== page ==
• Canadian General Electric?

  • Discussion of General Electric locomotive technology. Current official information can be found here: www.getransportation.com.
Discussion of General Electric locomotive technology. Current official information can be found here: www.getransportation.com.

Moderators: AMTK84, MEC407

  by XC Tower
I've posted this on the Canadian Forum, but should have done so here first.
While reading a book on the Newfoundland Railway, I came across information that the Grand Falls Central Railway purchased three 70 Tonners from Canadian General Electric to replace their steam locomotives. Was there a locomotive assembly plant In Canada? If so, where?
Thank you for any information.

  by Allen Hazen
I'm not 100% sure, but FAIRLY certain that these units were imported from Erie. (Their construction numbers are, I think, in the regular GE serial number series.) I don't know what the customs duties were, but a small number of diesel locomotives were imported to Canada from the U.S. in the late 1940s and 1950s, and these were of a model -- GE 70-tonner on 3'6" gauge trucks -- no Canadian builder was ready to supply as a stock model.
  by XC Tower
Thank you for the answer. One more please: I know that Canadian National used GE 70-tonners on Prince Edward Island in the same time period. Since P.E.I. had light track (I imagine) and the Grand Falls Central Railway was narrow-gauge (3'-6"), was this unit ideal for these circumstances?
  by Allen Hazen
Grand Falls Central 101-103, GE serial numbers 33257-33259, built January 1958.
"Diesel Era" magazine had a two-part article on the 70-tonner, in issues v.4/n.6 (Nov-Dec 1993) and v.5/n.2 (Mar-Apr 1994). The first part has a photo of one of these units and a brief discussion: they were "Phase III" 70-tonners, the final variant (with recessed headlights and simplified sheet-metal work on the hood), which was not bought by any U.S. customer. They were "active until sold to Nicaragua in the late 1980s."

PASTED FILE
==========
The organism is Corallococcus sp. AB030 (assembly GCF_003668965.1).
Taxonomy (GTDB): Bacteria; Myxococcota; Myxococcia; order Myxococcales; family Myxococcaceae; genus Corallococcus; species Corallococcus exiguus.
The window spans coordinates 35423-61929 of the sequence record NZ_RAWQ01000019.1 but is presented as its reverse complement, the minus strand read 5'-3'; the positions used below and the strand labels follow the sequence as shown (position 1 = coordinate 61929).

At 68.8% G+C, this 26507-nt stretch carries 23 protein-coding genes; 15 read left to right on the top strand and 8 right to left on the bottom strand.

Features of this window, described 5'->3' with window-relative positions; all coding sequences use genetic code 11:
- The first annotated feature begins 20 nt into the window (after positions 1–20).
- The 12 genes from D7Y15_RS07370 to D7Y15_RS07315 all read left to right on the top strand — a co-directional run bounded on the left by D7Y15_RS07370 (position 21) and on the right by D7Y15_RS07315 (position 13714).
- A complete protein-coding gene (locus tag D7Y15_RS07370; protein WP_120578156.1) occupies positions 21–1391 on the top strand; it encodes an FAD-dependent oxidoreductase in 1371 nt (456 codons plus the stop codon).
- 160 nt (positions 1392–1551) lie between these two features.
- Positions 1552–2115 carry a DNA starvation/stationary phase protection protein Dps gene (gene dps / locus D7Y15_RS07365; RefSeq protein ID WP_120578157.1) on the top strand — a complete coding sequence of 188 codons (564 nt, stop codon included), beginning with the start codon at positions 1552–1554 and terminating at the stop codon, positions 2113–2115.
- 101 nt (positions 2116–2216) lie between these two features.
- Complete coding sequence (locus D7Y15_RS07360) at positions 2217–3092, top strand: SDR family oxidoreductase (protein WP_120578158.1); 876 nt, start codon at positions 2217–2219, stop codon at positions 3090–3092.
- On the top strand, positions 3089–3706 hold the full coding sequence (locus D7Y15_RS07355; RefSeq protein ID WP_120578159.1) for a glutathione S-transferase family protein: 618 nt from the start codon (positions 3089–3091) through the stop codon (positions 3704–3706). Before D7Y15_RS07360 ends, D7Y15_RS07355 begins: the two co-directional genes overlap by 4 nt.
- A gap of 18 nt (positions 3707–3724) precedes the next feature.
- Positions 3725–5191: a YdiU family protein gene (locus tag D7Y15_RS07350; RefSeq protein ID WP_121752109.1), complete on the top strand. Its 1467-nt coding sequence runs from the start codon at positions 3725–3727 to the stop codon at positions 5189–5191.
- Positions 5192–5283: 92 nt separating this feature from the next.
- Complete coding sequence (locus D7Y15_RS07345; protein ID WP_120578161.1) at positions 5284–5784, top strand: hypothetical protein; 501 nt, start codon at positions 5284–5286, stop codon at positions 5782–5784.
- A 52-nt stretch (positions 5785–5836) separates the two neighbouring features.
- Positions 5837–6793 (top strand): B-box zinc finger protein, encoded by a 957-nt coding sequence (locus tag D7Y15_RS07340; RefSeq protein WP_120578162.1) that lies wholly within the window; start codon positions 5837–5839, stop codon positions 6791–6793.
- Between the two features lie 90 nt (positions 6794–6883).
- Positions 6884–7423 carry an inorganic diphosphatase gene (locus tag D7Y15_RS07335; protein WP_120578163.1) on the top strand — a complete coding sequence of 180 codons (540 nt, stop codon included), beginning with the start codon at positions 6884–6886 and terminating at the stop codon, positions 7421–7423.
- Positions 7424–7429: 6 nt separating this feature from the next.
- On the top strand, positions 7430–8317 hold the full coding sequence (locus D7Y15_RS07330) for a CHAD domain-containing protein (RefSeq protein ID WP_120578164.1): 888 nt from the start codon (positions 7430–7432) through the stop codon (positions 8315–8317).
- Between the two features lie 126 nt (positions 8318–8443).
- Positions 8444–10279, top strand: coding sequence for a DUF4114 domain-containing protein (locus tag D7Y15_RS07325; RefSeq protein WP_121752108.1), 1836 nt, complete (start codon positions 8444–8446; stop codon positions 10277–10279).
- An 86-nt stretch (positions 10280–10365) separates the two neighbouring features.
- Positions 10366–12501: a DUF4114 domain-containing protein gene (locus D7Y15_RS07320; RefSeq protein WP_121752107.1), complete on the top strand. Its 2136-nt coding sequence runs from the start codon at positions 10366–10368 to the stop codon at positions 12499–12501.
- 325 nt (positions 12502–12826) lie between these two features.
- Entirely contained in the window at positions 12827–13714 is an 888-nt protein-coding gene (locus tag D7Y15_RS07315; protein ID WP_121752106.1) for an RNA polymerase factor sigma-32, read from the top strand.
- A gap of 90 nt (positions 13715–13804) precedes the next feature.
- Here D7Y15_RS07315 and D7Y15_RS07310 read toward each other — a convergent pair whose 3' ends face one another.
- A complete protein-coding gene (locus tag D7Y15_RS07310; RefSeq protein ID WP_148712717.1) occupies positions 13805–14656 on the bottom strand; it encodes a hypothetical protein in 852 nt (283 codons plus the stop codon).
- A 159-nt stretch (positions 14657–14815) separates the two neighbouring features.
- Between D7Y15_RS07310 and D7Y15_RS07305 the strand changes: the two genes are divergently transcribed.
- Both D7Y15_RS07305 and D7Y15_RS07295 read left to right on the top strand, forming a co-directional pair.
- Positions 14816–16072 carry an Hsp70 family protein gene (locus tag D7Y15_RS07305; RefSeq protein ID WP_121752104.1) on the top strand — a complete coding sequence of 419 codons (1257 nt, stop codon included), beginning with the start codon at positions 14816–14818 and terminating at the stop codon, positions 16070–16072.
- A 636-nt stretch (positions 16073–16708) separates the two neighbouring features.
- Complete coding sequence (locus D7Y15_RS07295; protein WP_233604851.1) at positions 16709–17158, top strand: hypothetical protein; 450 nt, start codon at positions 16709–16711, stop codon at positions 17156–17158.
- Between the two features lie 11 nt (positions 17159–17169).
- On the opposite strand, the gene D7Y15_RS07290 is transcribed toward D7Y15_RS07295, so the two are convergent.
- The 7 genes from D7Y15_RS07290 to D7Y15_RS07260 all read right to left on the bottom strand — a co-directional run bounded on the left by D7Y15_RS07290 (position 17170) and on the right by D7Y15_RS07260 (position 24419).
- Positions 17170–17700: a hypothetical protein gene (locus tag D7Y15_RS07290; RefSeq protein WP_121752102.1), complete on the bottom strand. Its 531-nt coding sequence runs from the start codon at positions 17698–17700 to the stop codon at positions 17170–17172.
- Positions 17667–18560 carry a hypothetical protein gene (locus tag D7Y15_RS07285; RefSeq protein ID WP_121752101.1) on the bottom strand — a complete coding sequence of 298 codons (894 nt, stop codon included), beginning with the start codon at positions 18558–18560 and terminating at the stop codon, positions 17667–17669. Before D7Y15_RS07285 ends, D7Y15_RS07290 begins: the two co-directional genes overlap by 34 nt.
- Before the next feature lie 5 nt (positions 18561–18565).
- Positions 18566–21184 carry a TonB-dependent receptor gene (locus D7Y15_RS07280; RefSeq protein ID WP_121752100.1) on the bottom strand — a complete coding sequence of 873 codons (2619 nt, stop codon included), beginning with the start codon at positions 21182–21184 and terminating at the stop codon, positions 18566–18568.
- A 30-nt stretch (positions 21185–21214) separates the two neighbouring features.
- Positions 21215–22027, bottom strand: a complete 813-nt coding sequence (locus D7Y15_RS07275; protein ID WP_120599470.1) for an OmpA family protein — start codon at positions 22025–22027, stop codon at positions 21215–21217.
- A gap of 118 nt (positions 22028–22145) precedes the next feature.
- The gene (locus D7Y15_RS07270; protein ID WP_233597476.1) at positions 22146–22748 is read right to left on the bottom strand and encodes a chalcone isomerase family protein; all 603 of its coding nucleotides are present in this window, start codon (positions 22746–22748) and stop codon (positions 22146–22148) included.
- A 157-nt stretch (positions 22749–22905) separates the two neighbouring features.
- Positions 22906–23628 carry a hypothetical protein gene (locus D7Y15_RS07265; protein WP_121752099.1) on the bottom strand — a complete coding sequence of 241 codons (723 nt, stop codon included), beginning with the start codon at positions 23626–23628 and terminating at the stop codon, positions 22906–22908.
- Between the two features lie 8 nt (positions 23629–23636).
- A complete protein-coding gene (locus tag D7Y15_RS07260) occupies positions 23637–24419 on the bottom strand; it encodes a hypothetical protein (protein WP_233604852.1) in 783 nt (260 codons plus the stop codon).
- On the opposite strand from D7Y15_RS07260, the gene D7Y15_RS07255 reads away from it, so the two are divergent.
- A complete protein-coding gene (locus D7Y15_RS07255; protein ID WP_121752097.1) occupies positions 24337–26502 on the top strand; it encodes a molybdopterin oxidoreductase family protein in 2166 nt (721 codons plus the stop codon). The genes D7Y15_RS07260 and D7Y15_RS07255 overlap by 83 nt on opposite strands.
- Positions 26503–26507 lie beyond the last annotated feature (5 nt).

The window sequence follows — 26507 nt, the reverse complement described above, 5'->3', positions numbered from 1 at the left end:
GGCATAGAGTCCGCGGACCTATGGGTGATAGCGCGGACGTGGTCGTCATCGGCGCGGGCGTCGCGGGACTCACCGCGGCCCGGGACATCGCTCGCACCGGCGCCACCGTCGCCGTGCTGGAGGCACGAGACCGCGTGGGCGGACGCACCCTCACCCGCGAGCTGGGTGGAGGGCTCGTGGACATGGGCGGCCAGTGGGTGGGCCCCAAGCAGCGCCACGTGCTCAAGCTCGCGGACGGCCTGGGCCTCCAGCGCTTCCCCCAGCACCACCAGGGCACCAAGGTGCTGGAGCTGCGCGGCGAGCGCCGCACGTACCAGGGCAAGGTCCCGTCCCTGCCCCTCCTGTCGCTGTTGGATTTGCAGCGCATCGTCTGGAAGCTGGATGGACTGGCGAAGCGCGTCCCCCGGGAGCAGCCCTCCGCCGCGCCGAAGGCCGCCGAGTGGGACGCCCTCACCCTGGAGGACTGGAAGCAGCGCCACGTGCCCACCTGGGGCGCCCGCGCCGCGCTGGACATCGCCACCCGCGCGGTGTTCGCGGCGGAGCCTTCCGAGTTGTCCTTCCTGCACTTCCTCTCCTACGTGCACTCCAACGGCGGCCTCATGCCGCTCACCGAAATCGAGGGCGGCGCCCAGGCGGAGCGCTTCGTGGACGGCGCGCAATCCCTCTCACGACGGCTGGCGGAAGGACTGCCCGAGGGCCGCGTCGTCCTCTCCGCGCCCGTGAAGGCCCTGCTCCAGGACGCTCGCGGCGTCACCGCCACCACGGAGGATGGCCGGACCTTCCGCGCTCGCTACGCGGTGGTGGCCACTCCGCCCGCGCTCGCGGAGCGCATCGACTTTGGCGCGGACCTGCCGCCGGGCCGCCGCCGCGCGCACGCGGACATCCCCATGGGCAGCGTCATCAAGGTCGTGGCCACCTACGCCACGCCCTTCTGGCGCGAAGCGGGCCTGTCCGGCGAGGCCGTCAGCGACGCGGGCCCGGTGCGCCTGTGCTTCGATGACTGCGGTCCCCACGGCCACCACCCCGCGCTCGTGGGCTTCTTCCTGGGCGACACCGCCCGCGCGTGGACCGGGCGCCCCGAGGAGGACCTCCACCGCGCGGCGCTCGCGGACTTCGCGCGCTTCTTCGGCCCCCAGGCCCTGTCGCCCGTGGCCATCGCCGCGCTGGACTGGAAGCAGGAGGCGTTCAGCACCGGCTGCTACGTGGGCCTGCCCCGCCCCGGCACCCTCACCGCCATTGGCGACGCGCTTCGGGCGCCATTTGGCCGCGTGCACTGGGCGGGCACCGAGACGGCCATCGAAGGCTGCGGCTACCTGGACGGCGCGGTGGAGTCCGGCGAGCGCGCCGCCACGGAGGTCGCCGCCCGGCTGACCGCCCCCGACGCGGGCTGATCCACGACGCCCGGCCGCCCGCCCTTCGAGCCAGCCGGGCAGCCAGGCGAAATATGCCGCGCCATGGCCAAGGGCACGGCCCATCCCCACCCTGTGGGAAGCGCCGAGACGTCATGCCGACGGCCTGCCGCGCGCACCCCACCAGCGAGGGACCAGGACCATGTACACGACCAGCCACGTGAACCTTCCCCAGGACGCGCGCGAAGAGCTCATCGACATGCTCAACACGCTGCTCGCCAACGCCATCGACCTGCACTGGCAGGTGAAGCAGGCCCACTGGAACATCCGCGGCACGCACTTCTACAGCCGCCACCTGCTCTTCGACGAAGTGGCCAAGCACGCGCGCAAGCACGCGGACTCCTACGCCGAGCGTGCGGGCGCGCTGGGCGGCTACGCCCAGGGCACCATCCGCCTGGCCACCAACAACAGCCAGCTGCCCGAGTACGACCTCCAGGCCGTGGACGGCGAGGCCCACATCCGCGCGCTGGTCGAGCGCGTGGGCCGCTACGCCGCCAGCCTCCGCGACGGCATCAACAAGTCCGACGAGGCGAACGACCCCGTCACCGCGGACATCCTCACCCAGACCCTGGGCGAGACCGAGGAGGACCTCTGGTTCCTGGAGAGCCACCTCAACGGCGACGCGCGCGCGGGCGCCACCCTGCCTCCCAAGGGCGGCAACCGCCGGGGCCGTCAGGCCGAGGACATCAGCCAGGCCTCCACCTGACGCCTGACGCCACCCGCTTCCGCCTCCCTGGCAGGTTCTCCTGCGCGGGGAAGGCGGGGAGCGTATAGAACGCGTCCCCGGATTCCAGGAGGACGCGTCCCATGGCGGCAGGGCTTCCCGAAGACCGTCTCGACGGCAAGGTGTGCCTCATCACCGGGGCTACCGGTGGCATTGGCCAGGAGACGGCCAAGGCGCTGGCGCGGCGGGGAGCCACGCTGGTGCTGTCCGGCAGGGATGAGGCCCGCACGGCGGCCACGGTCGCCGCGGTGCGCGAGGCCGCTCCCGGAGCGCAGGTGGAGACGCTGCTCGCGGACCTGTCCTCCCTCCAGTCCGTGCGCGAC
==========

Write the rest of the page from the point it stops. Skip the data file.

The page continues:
As for whether they were "ideal" for the application… Both the GFC and CN's PEI lines were axle-load constrained (note that when CN put locomotives with 12-cylinder Alco engines to work on PEI, they equipped them with A1A trucks to spread the weight). So probably nothing much heavier than a 70-tonner would have been acceptable. GFC got three units, with m.u. capability, suggesting that MAYBE they could have used a bit more power, but probably the 70-tonner was a good fit to their needs.
Other GE 70-tonners built for Canadian customers (going by rosters in "R&R" article): British Columbia Hydro 940-943 (GE #30371-30373 and 30386) of January 1949, Canadian National 7802-7819 (GE # 30608-30625) of March-May 1950, Pacific Great Eastern 552-557 (GE # 30037-30038, 30177-30178, 30440-30441) of March 1949, June 1949 and February 1950, Spruce Falls Power and Paper 106-107 (GE #30387,32306) of Feb 1950 and June 1955, and Thurso & Nation Valley (I think that's in Canada!) 5 and 7 (GE # 28238, 30179) of Oct 194 and July 1949.